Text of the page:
Until the GOP tax plan came along, rich people who donated to religious schools only get partial tax write-offs for their gifts, because the constitutional principle of separation of church and state obliged them to use special scholarship funds that were not under direct state control.
The tax plan changes that, offering 100% federal tax relief on these "supervoucher" payments; however, in 10 states, millionaires who make these donations can also claim state tax relief of up to 37% on their donations -- that means that for ever dollar a millionaire in (say) South Carolina gives to a religious academy, the government will give him $1.37 back.
Private schools are in serious financial trouble, with sharp falls in their enrollments sparking closures across the nation.
The new tax plan, which takes money out of your pocket and puts it in the pockets of the richest Americans to literally pay them to prop up these schools, might just reverse that trend.
The new top federal income tax bracket is 37 percent. That means, in total, the South Carolina donor could get back $1.37 million in exchange for $1 million, ITEP calculates. That is a better risk-free return on investment than you're likely to find anywhere.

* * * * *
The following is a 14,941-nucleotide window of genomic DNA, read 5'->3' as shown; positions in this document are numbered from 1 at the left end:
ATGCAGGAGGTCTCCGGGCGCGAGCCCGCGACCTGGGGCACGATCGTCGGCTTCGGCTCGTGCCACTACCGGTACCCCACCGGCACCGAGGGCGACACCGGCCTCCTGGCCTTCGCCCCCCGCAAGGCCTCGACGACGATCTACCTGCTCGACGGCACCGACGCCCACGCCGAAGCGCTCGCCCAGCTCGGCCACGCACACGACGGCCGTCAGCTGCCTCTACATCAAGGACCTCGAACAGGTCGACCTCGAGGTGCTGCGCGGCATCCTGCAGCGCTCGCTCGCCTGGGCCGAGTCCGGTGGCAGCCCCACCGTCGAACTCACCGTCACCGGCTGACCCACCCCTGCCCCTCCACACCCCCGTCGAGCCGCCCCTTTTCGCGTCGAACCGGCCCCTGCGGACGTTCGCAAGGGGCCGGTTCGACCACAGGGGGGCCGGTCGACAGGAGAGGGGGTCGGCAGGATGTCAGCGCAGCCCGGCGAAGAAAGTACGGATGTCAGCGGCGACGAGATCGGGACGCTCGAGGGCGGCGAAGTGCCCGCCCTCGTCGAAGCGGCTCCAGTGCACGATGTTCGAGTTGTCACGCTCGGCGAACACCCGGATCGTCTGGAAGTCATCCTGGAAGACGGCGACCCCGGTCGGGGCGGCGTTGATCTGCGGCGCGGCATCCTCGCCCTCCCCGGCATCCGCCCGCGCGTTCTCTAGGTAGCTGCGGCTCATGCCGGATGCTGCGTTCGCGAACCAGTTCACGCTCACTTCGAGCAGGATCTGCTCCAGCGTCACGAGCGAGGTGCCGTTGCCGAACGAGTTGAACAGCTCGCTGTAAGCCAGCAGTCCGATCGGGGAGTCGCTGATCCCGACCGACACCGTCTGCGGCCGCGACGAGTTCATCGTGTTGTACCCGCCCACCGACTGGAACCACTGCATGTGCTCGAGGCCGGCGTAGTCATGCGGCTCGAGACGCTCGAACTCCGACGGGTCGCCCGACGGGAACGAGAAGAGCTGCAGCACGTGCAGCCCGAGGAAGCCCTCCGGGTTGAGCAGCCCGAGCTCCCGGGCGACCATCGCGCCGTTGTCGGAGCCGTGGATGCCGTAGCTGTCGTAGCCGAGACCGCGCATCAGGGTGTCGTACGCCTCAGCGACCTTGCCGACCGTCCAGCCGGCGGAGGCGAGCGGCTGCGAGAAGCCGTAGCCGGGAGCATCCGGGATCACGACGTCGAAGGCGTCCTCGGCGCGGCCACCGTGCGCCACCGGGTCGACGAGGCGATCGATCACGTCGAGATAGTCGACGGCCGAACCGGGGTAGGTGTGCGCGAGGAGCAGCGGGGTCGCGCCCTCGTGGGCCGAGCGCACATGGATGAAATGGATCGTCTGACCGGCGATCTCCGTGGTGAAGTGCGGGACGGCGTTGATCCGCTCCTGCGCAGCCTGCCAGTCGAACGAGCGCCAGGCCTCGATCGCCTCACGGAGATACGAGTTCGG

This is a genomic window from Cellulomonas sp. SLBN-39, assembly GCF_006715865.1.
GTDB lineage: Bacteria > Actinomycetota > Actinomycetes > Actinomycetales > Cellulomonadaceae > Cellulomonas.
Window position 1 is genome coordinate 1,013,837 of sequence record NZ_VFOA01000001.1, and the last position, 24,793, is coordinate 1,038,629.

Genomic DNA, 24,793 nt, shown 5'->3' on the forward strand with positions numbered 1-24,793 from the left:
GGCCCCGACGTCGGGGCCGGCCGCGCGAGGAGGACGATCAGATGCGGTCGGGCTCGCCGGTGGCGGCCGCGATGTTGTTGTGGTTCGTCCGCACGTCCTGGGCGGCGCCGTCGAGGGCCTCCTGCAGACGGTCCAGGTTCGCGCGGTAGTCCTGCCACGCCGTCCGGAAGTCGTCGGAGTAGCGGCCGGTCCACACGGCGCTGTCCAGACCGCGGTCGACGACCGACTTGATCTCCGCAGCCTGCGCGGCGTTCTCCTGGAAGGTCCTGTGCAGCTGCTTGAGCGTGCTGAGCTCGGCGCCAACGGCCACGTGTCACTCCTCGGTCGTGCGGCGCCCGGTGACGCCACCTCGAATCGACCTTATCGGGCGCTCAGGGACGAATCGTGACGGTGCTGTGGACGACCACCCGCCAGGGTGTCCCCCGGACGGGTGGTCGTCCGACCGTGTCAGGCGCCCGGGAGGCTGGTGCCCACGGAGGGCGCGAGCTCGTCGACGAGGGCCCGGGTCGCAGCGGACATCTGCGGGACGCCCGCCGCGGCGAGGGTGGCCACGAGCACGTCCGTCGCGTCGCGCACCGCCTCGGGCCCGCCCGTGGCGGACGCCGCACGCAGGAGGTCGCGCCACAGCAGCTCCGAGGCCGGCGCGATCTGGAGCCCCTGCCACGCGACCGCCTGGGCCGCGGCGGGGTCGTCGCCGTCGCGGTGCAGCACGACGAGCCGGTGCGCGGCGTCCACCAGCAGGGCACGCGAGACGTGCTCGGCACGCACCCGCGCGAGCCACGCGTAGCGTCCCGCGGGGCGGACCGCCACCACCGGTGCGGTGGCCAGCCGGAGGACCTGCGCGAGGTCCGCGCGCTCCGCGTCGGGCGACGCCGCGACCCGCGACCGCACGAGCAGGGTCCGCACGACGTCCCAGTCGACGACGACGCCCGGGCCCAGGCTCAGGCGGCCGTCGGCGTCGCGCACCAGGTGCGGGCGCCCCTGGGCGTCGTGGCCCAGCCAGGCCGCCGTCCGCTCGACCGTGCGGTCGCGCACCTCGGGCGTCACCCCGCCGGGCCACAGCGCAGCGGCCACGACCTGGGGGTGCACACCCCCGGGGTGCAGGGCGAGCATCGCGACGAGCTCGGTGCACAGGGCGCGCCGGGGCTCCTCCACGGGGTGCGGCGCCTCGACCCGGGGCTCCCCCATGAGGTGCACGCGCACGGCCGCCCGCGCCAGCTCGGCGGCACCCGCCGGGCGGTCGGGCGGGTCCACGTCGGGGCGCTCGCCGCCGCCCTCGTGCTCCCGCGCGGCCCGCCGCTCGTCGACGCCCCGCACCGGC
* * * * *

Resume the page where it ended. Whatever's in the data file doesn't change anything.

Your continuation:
This loophole existed before. We reported on it earlier this year. But the tax bill makes it bigger and more appealing to more people. That is because it puts a $10,000 cap on the state and local tax deduction, or SALT, from federal income taxes. The details are complicated, but basically, people whose state tax liability is higher than that $10,000 cap, like our South Carolina millionaire, now has an incentive to donate to a scholarship fund if one exists in their state.
"The SALT cap is going to open up this scheme to lots of rich people who couldn't use it before," Carl Davis of ITEP tells NPR. ITEP's report calls this "abuse."
This Tax Loophole For Wealthy Donors Just Got Bigger [Anya Kamenetz/NPR]
(via Naked Capitalism)
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